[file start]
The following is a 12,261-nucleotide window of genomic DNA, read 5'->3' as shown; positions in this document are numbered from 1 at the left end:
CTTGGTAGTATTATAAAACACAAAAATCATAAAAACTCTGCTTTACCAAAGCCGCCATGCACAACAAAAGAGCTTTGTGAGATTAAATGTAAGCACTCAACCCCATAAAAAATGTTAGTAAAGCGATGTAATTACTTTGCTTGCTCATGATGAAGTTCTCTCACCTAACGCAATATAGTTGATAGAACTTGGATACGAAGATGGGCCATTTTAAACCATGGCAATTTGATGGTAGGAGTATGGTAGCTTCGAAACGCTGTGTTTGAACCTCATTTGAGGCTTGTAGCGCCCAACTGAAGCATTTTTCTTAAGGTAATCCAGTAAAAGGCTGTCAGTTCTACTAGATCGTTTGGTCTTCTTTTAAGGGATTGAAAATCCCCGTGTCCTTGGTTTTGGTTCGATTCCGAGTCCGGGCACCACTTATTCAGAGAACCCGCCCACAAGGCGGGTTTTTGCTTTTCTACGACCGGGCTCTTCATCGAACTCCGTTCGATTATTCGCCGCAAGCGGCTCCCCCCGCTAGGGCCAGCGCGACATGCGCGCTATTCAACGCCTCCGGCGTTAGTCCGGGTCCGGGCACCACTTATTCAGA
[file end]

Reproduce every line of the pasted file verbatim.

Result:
The following is a 12,261-nucleotide window of genomic DNA, read 5'->3' as shown; positions in this document are numbered from 1 at the left end:
CTTGGTAGTATTATAAAACACAAAAATCATAAAAACTCTGCTTTACCAAAGCCGCCATGCACAACAAAAGAGCTTTGTGAGATTAAATGTAAGCACTCAACCCCATAAAAAATGTTAGTAAAGCGATGTAATTACTTTGCTTGCTCATGATGAAGTTCTCTCACCTAACGCAATATAGTTGATAGAACTTGGATACGAAGATGGGCCATTTTAAACCATGGCAATTTGATGGTAGGAGTATGGTAGCTTCGAAACGCTGTGTTTGAACCTCATTTGAGGCTTGTAGCGCCCAACTGAAGCATTTTTCTTAAGGTAATCCAGTAAAAGGCTGTCAGTTCTACTAGATCGTTTGGTCTTCTTTTAAGGGATTGAAAATCCCCGTGTCCTTGGTTTTGGTTCGATTCCGAGTCCGGGCACCACTTATTCAGAGAACCCGCCCACAAGGCGGGTTTTTGCTTTTCTACGACCGGGCTCTTCATCGAACTCCGTTCGATTATTCGCCGCAAGCGGCTCCCCCCGCTAGGGCCAGCGCGACATGCGCGCTATTCAACGCCTCCGGCGTTAGTCCGGGTCCGGGCACCACTTATTCAGA